Crafting and Trade

I never did get to a point where the game explained to me these features in Black Desert which is a real shame. This was what I was most looking forward to and instead I was lead through hours of crappy story with only the tiniest bit of trade explained. The building blocks were there; I was introduced to nodes and creating trade routes which I was able to do. However it wasn’t until right at the end that the market was explained, which was a brief glimpse at how trade between towns will work. A quest introduced me to specific NPCs in towns that I think are the vendors you want to sell goods to whether they are drops from mobs or crafted items because you will get a better price depending on what that particular NPC is looking to buy. That said, had I gone into the game blind without any prior research I still don’t think I would have understood that trade was integral to the game.


Final Thoughts

I’m still looking forward to the official launch of Black Desert Online though with less enthusiasm than I had before the beta. It offers a type of gameplay I have never experienced but would like to try and for that reason alone I will put a few months into the game in order to try out those systems. Between now and launch I am going to research crafting and trade a little more so that I can dive in sooner because the game itself is taking too long to introduce those concepts.

That’s the greatest problem I think this game is going to have in the first few weeks after launch—retaining players. If I were to judge the game based on those first 10 hours I would give it a C; B- at best because the only thing good you experience during that time is the combat. The story is terrible and the meat of the game is kept largely hidden. I don’t know about you, but I’ve usually arrived at an opinion of a game within 10 hours and if I’ve not seen something I like by then, I move on. The only reason I want to push further into Black Desert is because I’ve looked into outside resources; the game itself is its own worst promotional material.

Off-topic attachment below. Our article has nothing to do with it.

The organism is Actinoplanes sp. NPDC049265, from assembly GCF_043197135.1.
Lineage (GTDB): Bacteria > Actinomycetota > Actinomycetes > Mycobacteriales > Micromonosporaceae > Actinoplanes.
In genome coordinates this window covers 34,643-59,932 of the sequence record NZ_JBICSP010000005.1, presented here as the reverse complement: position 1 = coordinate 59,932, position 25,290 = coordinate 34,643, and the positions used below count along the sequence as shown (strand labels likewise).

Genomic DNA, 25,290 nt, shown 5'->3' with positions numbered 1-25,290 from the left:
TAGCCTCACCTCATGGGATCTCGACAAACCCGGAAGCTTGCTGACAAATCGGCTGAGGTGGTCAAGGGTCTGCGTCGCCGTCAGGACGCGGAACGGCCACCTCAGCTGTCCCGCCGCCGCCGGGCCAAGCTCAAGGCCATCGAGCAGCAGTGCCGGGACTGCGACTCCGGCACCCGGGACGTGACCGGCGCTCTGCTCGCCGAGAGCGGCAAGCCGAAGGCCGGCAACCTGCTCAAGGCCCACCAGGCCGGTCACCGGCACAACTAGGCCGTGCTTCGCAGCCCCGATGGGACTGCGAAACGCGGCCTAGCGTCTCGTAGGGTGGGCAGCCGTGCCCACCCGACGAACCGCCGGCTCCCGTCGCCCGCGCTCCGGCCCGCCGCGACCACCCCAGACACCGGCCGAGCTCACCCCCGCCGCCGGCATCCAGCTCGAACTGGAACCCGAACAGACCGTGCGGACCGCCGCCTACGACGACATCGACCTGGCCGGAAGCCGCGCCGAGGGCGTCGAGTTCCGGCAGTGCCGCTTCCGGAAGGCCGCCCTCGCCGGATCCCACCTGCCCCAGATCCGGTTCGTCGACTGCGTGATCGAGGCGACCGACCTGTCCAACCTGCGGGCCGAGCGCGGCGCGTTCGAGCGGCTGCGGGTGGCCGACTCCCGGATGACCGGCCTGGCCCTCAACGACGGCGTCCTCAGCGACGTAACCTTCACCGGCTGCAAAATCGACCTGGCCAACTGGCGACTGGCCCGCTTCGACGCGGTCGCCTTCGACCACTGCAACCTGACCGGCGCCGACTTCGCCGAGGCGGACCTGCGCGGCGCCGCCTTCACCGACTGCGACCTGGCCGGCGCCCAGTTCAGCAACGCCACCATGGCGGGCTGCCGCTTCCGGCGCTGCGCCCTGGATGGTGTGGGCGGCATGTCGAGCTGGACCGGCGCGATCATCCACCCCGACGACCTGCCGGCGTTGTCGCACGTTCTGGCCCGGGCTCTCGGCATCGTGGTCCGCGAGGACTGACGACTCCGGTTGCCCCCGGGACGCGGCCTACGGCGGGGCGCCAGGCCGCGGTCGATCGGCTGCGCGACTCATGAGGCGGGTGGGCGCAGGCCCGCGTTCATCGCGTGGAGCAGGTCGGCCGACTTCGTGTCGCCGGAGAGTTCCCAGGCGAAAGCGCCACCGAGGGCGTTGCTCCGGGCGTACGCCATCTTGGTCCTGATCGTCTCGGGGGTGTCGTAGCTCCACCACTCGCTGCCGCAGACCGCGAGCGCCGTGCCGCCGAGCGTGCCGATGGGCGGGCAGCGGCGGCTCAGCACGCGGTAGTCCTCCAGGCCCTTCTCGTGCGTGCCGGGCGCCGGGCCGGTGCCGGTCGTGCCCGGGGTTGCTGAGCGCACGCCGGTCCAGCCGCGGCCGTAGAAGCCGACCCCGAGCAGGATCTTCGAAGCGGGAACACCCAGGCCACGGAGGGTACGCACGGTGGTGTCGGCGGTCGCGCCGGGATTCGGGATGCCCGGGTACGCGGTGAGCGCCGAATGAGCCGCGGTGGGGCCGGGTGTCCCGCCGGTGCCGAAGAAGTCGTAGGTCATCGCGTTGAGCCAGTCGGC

All in all I’m disappointed but not cashing out just yet. We’ll see what the launch brings and what the game has to offer beyond those initial stages. I’m hoping for the best but I’m no longer expecting Black Desert to become this staple in my MMO diet. Thankfully I’m still quite happy with The Secret World and will continue to focus most of my time there even after BDO’s launch.

Black Desert Online: Closed Beta 2 First Impressions

Last night I managed about three hours in Black Desert for the first time and I have to say my feelings are mixed. In that time the game went from being highly anticipated on my part and possibly becoming my primary MMO to causing me to wonder if I’ll play it much at all after a month or two. Of course this is really early in my experience with the game and I haven’t gotten to the meat of the sandbox elements which is what drew me to the title in the first place. I will say while my impressions of the game drastically dipped within the first hour, they did steadily rise back up as the night went on. Hopefully that trend will continue. And I am glad I decided to play during the closed beta if for no other reason than to do all my stumbling through these complex and not very intuitive systems now so that when the game finally launches I’ll have a better sense of what I’m doing.